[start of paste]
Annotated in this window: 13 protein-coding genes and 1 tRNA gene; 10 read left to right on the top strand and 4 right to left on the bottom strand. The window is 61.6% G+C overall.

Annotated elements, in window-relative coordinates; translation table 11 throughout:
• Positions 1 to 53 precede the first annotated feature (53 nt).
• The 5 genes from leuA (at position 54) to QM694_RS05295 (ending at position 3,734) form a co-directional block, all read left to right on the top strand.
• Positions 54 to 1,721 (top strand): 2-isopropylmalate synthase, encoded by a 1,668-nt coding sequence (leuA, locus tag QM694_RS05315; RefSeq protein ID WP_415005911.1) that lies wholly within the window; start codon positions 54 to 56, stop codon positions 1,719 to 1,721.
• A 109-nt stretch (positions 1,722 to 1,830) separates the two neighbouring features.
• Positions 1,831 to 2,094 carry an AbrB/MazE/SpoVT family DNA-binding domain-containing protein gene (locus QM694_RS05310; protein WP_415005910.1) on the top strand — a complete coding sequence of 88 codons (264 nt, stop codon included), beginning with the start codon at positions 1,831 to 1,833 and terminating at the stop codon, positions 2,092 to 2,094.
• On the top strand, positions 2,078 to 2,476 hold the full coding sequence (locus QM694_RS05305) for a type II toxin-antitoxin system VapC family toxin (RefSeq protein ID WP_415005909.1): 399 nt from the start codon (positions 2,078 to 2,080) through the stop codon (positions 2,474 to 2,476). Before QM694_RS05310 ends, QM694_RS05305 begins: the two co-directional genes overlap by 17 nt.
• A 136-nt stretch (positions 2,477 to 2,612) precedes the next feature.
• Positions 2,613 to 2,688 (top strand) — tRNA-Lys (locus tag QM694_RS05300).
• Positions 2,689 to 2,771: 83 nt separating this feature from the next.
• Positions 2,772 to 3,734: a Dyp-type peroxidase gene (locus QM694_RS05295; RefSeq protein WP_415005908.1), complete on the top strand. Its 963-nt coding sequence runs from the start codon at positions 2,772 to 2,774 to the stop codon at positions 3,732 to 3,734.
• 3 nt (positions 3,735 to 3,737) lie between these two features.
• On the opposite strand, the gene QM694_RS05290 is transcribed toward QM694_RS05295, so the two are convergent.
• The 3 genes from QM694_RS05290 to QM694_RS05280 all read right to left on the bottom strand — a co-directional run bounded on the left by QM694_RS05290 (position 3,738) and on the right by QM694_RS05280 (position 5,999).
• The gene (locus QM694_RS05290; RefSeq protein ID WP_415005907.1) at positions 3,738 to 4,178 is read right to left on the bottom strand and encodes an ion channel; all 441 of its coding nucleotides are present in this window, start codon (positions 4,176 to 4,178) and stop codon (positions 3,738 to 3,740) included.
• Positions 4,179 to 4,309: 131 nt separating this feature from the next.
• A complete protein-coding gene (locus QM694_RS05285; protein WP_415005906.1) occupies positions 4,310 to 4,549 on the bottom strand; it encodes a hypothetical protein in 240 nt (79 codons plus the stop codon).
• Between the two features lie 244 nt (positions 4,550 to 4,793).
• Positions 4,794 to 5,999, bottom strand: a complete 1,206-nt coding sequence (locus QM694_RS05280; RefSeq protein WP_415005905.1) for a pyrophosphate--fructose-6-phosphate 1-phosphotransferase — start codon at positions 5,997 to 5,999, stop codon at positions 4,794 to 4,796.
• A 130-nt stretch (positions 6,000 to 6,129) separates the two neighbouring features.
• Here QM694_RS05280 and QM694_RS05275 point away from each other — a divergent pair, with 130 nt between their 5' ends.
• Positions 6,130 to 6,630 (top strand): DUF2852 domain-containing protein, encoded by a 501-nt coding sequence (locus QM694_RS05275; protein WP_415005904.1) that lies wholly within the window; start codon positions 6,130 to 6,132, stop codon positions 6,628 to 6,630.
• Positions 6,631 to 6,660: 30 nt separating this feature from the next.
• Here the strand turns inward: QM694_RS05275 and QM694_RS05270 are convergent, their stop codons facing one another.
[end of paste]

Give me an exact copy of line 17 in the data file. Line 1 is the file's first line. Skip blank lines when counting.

• Positions 4,179 to 4,309: 131 nt separating this feature from the next.